The chemical composition of essential oils and oleoresins were analysed by GC-MS. The identified compounds are listed in Tables 1 and 2 according to their elution order on a Perkin Elmer Elite -5MS capillary column. A total of 23 and 27 components were identified in DSEO and DLEO representing 99.4 and 97.4% of total oil composition obtained respectively. Principle components of DSEO were carvone (47.7%), dillapiole (32.7%), limonene (12.4%), trans-dihydrocarvone (2.7%) and cis-dihydrocarvone (2.1%). Components identified in DLEO were dillapiole (90.2%), myristicin (3.0%) with apiole (1.3%). The major components in oleoresins were oleic acid, Palmitic acid, dillapiole and Stigmast-en-3-β-ol. Structures of some major components found in essential oils and oleoresins are given in scheme 1.

Compounds DSEO DLEO RI# IdentificationΦ
% MS % MS
α−τηυÏενε --- tr 925 MS, RI, co-GC
α−πινενε tr 0.1 928 MS, RI, co-GC
myrcene tr tr 990 MS, RI, co-GC
a-phellandrene tr 1.3 1004 MS, RI, co-GC
p-cymene tr 0.1 1019 MS, RI, co-GC
limonene 12.4 tr 1024 MS, RI, co-GC
b-phellandrene --- 0.3 1025 MS, RI, co-GC
fenchone tr --- 1085 MS, RI
p-cymenene 0.2 tr 1090 MS, RI
menthol 0.7 0.1 1180 MS, RI
dill ether tr 0.1 1184 MS, RI
cis-dihydrocarvone 2.1 tr 1194 MS, RI
trans-dihydrocarvone 2.7 tr 1203 MS, RI
trans-carveol tr tr 1219 MS, RI, co-CG
carvone 47.7 tr 1242 MS, RI, co-CG
trans-carvone oxide tr tr 1276 MS, RI
trans-anethole tr tr 1285 MS, RI
thymol tr tr 1292 MS, RI
carvacrol tr 0.1 1300 MS, RI
germacrene-D --- 0.3 1490 MS, RI
trans-b-ionone tr 0.1 1492 MS, RI
myristicin 0.9 3 1520 MS, RI
elemicin tr tr 1559 MS, RI
dillapiole 32.7 90.2 1625 MS, RI
selin-11-en-4-a-ol --- 0.2 1660 MS, RI
ar-turmerone tr tr 1670 MS, RI
apiole tr 1.3 1680 MS, RI
neocnidilide --- 0.2 1722 MS, RI
Total 99.4 97.4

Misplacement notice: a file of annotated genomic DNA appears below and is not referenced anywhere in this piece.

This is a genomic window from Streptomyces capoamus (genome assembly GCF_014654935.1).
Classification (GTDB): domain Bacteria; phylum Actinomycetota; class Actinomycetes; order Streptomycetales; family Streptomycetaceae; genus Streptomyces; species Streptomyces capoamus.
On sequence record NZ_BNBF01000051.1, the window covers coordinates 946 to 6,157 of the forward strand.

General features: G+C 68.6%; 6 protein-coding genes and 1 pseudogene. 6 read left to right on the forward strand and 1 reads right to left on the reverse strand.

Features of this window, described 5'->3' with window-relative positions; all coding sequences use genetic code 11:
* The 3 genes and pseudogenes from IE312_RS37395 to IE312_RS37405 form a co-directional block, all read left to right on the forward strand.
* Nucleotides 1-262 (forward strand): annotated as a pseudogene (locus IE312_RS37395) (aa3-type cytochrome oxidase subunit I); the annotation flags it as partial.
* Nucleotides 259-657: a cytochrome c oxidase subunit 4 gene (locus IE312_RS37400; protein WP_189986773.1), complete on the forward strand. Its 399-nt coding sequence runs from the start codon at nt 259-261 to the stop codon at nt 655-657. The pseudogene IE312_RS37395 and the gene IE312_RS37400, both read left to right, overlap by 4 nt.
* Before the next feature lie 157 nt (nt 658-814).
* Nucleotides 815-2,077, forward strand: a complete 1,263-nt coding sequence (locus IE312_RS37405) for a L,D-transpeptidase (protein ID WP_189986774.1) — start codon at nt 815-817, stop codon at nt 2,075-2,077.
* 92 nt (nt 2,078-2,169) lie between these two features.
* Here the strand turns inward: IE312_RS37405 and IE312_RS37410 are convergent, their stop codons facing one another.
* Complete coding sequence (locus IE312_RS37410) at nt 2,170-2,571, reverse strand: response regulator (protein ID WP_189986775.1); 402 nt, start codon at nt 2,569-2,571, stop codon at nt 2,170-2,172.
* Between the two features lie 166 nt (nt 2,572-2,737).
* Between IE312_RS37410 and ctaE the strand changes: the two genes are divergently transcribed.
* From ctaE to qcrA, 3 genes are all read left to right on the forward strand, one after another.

DSEO-Dill seed essential oil; Dill leaves essential oil
trace<0.05; # the retention index was calculated using a homologous series of n-alkanes C8-C18; ΦCo-GC: co-injection with an authentic sample. Percentages are the mean of three runs and were obtained from electronic integrationmeasurements using selective mass detector

Table 1: Composition of essential oils extracted from dill (Anethum graveolens) seeds and leaves.

Compounds DSET DSNH DLET DLNH RI# IdentificationΦ
% MS % MS % MS % MS
limonene 0.2 1.8 ---- ---- 1024 MS, RI, co-GC
(E)-2-decenal ---- ---- 3.6 ---- 1189 MS, RI
cis-dihydrocarvone 0.8 0.5 ---- tr 1194 MS, RI
trans-dihydrocarvone 0.2 0.6 ---- tr 1203 MS, RI
carvone 12.2 15.2 ---- tr 1242 MS, RI
(E)-2-undecenal ---- ---- 21.8 ---- 1357 MS, RI
myristicin 0.5 0.7 Tr tr 1520 MS, RI
elemicin 0.2 0.2 3.3 tr 1559 MS, RI
tetradecanal ---- ---- 1.4 ---- 1611 MS, RI
dill apiole 29.6 34.7 0.8 4.9 1625 MS, RI
palmitaldehyde ---- ---- 2.7 ---- 1720 MS, RI
myristic acid 0.2 0.2 ---- ---- 1739 MS, RI
neophytadiene ---- ---- ---- 2.5 1820 MS, RI
hexahydrofarnesylacetone ---- ---- 1 ---- 1848 MS, RI
olealdehyde ---- ---- 1 ---- 1907 MS, RI
palmitic acid 4.6 3.5 3.7 3.9 1967 MS, RI, co-GC
ethyl palmitate 0.3 tr Tr tr 1980 MS, RI, co-GC
linoleic acid 8 7.9 Tr tr 2124 MS, RI, co-GC
oleic acid 21.1 21.2 12.4 12.9 2128 MS, RI, co-GC
stearic acid 0.9 1.9 0.7 tr 2157 MS, RI, co-GC
monopalmitin 0.1 tr ---- 1.3 ---- MS
monoolein 3.6 2.9 5.3 7.5 ---- MS
Plasticizer 0.9 ---- ---- ---- ---- MS
10-nonacosanone 2.3 2.7 2.4 19.6 ---- MS
vitamin E 0.2 0.2 ---- tr ---- MS
ergost-5-en-3β-ol 0.3 tr ---- tr ---- MS
stigmast-5,22-dien-3-β-ol 0.9 0.6 0.9 8.5 ---- MS
16-hentriacontanone 7.7 0.6 24.4 3.2 ---- MS
Tritriacontane tr tr 1 8.8 ---- MS
stigmast-5-en-3-β-ol 2 1.2 1.8 7.5 ---- MS
Total 96.8 96.6 88.2 80.6    
DSET: Dill Seeds Ethanol Oleoresin; DSNH: Dill Seeds n-hexane Oleoresin; DLET: Dill Leaves Ethanol Oleoresin; DLNH- Dill Leaves n-hexane Oleoresin; tr: Trace <0.05%; # the retention index was calculated using a homologous series of n-alkanes C8-C22; ΦCo-GC: co-injection with an authentic sample. Percentages are the mean of three runs and were obtained from electronic integration measurements using selective mass detector.